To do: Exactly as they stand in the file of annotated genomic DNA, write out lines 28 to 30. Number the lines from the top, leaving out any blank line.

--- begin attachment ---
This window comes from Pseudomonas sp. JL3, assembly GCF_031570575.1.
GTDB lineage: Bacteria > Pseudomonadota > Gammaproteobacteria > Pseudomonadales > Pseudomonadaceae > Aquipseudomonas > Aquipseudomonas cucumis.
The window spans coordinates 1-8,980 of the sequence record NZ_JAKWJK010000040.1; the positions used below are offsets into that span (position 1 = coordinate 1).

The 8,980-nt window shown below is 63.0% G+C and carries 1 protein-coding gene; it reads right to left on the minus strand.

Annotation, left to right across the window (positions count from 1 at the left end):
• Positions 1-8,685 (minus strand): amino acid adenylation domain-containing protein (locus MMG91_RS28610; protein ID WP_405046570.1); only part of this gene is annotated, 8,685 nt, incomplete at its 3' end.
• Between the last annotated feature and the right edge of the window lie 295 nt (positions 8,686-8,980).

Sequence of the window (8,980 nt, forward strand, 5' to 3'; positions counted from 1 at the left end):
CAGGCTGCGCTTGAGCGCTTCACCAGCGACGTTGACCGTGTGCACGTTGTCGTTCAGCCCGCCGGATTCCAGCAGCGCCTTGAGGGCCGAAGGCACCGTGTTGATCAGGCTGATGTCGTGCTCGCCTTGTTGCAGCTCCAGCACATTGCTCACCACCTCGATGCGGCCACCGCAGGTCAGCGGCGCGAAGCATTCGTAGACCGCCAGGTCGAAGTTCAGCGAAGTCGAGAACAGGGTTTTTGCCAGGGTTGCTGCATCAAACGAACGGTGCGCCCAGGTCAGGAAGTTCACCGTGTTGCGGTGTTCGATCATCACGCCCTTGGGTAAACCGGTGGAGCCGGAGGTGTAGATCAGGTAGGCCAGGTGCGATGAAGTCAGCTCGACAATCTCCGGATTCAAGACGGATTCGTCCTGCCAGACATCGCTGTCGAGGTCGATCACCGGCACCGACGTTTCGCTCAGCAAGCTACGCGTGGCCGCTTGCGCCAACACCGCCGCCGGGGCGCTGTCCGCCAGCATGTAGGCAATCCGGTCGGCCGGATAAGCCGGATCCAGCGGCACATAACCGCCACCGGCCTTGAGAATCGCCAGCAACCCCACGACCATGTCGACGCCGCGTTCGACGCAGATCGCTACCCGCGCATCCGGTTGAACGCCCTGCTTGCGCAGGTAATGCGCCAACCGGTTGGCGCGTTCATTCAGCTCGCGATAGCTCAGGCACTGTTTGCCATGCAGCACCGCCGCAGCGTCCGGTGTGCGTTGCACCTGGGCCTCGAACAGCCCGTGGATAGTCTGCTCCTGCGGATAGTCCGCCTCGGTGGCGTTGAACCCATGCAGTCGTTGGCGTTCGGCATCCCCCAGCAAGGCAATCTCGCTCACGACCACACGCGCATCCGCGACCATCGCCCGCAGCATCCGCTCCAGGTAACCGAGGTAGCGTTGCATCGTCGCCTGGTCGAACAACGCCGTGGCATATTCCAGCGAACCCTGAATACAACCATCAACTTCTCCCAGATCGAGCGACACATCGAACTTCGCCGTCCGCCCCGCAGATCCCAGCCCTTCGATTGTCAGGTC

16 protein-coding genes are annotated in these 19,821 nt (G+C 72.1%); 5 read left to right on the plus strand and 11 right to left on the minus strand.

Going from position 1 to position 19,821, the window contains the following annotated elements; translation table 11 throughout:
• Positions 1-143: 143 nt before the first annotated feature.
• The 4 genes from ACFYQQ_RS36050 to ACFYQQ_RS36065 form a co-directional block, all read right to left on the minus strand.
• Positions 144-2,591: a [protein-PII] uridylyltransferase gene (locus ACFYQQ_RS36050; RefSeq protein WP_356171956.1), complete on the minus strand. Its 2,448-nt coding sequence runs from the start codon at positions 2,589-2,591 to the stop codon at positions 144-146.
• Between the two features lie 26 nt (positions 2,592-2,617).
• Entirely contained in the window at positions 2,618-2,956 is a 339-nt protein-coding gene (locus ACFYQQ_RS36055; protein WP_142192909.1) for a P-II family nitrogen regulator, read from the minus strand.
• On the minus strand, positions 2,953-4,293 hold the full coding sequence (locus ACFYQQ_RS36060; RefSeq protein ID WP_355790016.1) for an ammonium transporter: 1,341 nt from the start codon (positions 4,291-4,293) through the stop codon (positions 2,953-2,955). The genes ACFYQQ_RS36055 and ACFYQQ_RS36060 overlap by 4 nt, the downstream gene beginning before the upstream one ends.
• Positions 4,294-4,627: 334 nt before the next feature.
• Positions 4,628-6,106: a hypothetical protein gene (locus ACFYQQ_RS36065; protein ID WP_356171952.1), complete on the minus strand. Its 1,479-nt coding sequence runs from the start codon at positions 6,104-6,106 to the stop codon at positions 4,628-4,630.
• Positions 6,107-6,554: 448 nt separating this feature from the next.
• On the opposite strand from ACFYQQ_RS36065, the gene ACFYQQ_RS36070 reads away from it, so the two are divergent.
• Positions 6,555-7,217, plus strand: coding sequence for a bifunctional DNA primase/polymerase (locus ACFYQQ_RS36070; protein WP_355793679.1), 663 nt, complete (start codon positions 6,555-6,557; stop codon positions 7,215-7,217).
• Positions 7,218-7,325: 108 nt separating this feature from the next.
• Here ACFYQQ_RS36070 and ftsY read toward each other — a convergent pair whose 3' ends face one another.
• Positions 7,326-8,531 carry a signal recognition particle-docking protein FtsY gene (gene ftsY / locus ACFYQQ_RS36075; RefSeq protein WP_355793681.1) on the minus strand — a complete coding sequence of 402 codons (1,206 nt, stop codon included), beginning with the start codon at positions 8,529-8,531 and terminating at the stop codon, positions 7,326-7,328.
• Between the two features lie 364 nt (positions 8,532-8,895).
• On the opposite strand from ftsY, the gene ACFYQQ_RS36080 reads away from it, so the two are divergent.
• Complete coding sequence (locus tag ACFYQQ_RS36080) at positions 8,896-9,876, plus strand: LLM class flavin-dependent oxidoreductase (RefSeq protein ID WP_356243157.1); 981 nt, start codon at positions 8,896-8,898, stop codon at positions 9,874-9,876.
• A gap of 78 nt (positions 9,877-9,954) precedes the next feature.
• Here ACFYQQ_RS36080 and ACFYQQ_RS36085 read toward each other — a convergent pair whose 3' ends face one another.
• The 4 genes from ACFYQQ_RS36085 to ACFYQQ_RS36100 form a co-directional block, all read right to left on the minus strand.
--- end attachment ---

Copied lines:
• Complete coding sequence (locus tag ACFYQQ_RS36080) at positions 8,896-9,876, plus strand: LLM class flavin-dependent oxidoreductase (RefSeq protein ID WP_356243157.1); 981 nt, start codon at positions 8,896-8,898, stop codon at positions 9,874-9,876.
• A gap of 78 nt (positions 9,877-9,954) precedes the next feature.
• Here ACFYQQ_RS36080 and ACFYQQ_RS36085 read toward each other — a convergent pair whose 3' ends face one another.